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I'm new to EE, just a question on bandwidth in a channel. The book I'm reading describe the definition of bandwidth as

The term bandwidth can refer to the number of bits per second that a channel, a link, or even a network can transmit.

Below is a picture to illustrate: enter image description here

Below are my questions:

  1. Since bandwidth refer to the number of bits per second that a channel can transmit. So in the picture, the channel/link can move/transmit 5 bits in one second(inside the channel/link), shouldn't the bandwidth be 5bps?

  2. If "transmit" means how many bits the receiver receives in one second, then it make senses that the bandwidth is 1bps, but it also raises another question, the bandwidth is 0bps for the receiver in the first five seconds(since the first bit hasn't reached the receiver's end), after 5 secs, the bandwidth is 1bps. So strictly speaking, the receivers has no bandwidth in the first 5 secs, but since we are talking bandwidth in a broad picture, the initial no bandwidth state can be ignored, is my understanding correct?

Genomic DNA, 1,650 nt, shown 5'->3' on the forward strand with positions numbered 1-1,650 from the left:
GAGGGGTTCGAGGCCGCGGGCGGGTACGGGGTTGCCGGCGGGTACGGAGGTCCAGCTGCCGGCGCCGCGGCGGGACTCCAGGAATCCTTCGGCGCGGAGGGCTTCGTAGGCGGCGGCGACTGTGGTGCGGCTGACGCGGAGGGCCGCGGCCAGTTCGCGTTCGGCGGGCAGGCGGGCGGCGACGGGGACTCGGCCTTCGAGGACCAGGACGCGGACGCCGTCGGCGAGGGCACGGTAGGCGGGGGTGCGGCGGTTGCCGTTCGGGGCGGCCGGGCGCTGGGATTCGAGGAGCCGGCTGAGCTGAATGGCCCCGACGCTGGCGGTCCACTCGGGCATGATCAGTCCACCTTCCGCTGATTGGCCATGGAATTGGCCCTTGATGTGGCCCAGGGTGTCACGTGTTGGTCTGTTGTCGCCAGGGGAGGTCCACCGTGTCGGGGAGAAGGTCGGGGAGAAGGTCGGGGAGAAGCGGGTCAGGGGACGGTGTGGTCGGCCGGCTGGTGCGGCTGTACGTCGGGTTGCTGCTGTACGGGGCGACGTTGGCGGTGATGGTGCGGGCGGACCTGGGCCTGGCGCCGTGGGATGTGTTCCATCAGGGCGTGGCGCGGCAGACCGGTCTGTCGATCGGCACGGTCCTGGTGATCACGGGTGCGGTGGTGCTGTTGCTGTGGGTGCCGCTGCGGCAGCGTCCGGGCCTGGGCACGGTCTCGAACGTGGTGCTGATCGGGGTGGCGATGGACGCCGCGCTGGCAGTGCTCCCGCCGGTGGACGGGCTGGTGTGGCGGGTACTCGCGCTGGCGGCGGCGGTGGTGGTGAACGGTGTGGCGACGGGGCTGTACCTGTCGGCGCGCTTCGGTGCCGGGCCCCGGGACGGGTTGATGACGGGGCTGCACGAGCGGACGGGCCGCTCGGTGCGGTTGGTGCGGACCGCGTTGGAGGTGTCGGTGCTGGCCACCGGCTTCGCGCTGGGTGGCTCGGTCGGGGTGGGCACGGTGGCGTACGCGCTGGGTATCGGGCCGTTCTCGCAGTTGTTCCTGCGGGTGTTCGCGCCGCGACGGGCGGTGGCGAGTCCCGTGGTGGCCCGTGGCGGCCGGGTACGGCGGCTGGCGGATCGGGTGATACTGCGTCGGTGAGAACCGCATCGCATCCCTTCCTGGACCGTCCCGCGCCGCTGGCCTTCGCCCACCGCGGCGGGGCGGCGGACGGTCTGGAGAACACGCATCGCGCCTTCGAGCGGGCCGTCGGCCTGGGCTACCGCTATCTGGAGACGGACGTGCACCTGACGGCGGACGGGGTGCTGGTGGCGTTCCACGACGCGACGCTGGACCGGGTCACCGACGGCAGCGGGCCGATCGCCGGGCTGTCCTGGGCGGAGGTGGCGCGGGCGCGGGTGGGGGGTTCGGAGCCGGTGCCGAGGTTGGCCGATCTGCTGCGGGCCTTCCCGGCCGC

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  • \$\begingroup\$ If I have a 5 gallon bucket, but I only put 1 gallon of water in it, it's still a 5 gallon bucket. \$\endgroup\$ – The Photon Oct 11 '19 at 0:24
  • \$\begingroup\$ Instead consider the analog definition of bandwidth which is how badly higher frequencies attenuated as they pass through the channel. Then consider how higher digital data rates means faster edges which means higher frequency components (Fourier) which means more analog bandwidth required for faster digital transmission. The concept of digital bandwidth is just shorthand for all this. \$\endgroup\$ – DKNguyen Oct 11 '19 at 1:35
  • \$\begingroup\$ The word you are looking for re the second point is latency. The channel has 1bps bamdwidth and 5 seconds latency. \$\endgroup\$ – Brian Drummond Oct 11 '19 at 7:43
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  1. No, you're still only putting 1 bit per second and getting 1 bit per second at the other end. The fact that the channel is "storing" 5 bits is irrelevant.

  2. Bandwidth is the maximum channel capacity, not the actual number of bits transferred at any given moment.

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